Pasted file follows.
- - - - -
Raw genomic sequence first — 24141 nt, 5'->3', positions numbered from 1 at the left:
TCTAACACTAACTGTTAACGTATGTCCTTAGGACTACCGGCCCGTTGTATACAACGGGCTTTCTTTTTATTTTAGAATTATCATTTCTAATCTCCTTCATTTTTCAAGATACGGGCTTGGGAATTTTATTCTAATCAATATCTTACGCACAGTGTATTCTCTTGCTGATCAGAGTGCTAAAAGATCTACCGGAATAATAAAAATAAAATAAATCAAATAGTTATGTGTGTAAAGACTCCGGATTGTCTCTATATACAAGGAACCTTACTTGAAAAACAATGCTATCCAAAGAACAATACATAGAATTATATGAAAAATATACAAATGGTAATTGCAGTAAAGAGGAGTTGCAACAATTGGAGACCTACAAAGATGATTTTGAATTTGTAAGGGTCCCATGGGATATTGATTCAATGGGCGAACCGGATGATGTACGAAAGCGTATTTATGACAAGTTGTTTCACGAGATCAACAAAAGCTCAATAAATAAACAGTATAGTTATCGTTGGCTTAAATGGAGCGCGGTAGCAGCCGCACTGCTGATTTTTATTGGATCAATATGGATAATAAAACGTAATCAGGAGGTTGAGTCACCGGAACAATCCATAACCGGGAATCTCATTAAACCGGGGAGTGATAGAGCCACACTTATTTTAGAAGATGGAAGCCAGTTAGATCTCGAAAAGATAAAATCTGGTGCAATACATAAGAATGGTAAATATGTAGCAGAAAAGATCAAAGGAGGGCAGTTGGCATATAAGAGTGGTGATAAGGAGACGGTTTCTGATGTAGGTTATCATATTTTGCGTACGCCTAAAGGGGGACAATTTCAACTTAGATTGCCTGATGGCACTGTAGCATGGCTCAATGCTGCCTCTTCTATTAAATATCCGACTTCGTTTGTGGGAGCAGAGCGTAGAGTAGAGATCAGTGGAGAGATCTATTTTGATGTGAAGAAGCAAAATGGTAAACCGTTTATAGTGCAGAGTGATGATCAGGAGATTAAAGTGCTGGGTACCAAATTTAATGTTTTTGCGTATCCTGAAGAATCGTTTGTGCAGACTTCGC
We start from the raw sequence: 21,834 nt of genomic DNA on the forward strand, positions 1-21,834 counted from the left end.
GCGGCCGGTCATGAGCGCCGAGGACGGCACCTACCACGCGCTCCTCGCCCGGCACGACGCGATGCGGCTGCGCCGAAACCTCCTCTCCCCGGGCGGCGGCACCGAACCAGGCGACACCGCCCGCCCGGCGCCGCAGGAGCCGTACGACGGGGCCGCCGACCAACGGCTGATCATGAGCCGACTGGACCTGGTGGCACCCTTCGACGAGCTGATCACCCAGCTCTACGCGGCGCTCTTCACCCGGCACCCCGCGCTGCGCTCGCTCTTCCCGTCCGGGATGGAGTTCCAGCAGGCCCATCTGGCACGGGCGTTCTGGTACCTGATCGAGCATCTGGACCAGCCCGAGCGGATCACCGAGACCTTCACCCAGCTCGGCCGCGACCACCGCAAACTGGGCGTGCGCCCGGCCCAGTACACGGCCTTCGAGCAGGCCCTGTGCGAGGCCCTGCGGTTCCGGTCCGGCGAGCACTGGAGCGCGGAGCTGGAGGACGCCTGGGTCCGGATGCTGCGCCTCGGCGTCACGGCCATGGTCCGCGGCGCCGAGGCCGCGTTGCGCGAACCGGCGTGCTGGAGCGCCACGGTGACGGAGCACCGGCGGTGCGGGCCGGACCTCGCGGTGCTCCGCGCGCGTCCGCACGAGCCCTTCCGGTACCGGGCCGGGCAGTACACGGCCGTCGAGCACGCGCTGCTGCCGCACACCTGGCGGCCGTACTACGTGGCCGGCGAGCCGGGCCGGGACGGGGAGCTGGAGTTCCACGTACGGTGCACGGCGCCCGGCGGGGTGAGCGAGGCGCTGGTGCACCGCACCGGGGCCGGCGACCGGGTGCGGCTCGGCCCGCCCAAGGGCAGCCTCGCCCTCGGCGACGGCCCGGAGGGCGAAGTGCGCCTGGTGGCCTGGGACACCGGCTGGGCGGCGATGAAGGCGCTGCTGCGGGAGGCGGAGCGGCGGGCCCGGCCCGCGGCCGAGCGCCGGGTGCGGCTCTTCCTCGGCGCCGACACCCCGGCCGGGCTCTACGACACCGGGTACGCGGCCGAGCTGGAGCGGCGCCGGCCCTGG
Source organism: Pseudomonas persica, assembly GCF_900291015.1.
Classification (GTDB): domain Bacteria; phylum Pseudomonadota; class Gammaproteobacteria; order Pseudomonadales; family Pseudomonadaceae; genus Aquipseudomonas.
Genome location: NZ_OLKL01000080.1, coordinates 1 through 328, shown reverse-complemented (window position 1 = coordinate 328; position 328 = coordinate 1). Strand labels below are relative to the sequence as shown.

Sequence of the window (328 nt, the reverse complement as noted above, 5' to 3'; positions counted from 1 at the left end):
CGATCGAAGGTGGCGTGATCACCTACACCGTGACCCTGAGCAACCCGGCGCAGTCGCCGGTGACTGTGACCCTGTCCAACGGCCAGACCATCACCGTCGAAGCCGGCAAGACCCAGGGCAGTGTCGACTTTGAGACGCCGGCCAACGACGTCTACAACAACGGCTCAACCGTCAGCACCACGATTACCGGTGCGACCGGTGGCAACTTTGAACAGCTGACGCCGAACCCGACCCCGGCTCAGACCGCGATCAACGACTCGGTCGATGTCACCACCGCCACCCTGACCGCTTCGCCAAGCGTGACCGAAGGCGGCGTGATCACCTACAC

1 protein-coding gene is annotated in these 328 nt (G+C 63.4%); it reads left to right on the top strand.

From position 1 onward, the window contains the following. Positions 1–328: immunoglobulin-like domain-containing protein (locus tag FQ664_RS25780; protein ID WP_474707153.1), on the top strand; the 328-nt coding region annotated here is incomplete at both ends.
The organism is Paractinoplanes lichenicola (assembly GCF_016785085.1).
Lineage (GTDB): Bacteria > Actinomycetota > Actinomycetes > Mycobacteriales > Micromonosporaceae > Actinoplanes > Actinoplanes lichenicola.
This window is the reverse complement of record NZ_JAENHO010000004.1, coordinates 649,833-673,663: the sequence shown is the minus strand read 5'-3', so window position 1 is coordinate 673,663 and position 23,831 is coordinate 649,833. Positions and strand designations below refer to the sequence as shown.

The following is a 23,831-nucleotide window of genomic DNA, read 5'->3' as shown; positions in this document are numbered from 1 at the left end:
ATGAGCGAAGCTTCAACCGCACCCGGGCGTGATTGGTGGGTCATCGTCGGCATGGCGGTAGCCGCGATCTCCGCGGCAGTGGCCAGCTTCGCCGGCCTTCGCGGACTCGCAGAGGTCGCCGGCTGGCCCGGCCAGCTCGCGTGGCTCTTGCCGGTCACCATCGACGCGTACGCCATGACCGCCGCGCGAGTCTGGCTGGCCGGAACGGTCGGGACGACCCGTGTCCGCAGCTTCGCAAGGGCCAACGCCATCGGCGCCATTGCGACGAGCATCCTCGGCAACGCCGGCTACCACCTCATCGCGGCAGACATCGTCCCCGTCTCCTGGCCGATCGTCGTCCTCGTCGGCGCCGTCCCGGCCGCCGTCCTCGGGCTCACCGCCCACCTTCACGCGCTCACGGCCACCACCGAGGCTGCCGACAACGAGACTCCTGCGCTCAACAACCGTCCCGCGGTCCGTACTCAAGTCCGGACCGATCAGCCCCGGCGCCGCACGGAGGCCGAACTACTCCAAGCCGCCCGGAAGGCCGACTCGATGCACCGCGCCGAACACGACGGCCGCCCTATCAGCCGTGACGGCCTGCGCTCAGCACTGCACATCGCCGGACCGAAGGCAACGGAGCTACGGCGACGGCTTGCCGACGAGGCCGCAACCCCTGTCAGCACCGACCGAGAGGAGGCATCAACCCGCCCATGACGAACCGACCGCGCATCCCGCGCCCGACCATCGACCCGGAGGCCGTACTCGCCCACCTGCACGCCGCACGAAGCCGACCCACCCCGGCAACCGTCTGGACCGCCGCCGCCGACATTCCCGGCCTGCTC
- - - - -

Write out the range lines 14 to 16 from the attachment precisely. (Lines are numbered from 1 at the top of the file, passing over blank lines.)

This window is the reverse complement of record NZ_JAENHO010000004.1, coordinates 649,833-673,663: the sequence shown is the minus strand read 5'-3', so window position 1 is coordinate 673,663 and position 23,831 is coordinate 649,833. Positions and strand designations below refer to the sequence as shown.

The following is a 23,831-nucleotide window of genomic DNA, read 5'->3' as shown; positions in this document are numbered from 1 at the left end:
ATGAGCGAAGCTTCAACCGCACCCGGGCGTGATTGGTGGGTCATCGTCGGCATGGCGGTAGCCGCGATCTCCGCGGCAGTGGCCAGCTTCGCCGGCCTTCGCGGACTCGCAGAGGTCGCCGGCTGGCCCGGCCAGCTCGCGTGGCTCTTGCCGGTCACCATCGACGCGTACGCCATGACCGCCGCGCGAGTCTGGCTGGCCGGAACGGTCGGGACGACCCGTGTCCGCAGCTTCGCAAGGGCCAACGCCATCGGCGCCATTGCGACGAGCATCCTCGGCAACGCCGGCTACCACCTCATCGCGGCAGACATCGTCCCCGTCTCCTGGCCGATCGTCGTCCTCGTCGGCGCCGTCCCGGCCGCCGTCCTCGGGCTCACCGCCCACCTTCACGCGCTCACGGCCACCACCGAGGCTGCCGACAACGAGACTCCTGCGCTCAACAACCGTCCCGCGGTCCGTACTCAAGTCCGGACCGATCAGCCCCGGCGCCGCACGGAGGCCGAACTACTCCAAGCCGCCCGGAAGGCCGACTCGATGCACCGCGCCGAACACGACGGCCGCCCTATCAGCCGTGACGGCCTGCGCTCAGCACTGCACATCGCCGGACCGAAGGCAACGGAGCTACGGCGACGGCTTGCCGACGAGGCCGCAACCCCTGTCAGCACCGACCGAGAGGAGGCATCAACCCGCCCATGACGAACCGACCGCGCATCCCGCGCCCGACCATCGACCCGGAGGCCGTACTCGCCCACCTGCACGCCGCACGAAGCCGACCCACCCCGGCAACCGTCTGGACCGCCGCCGCCGACATTCCCGGCCTGCTC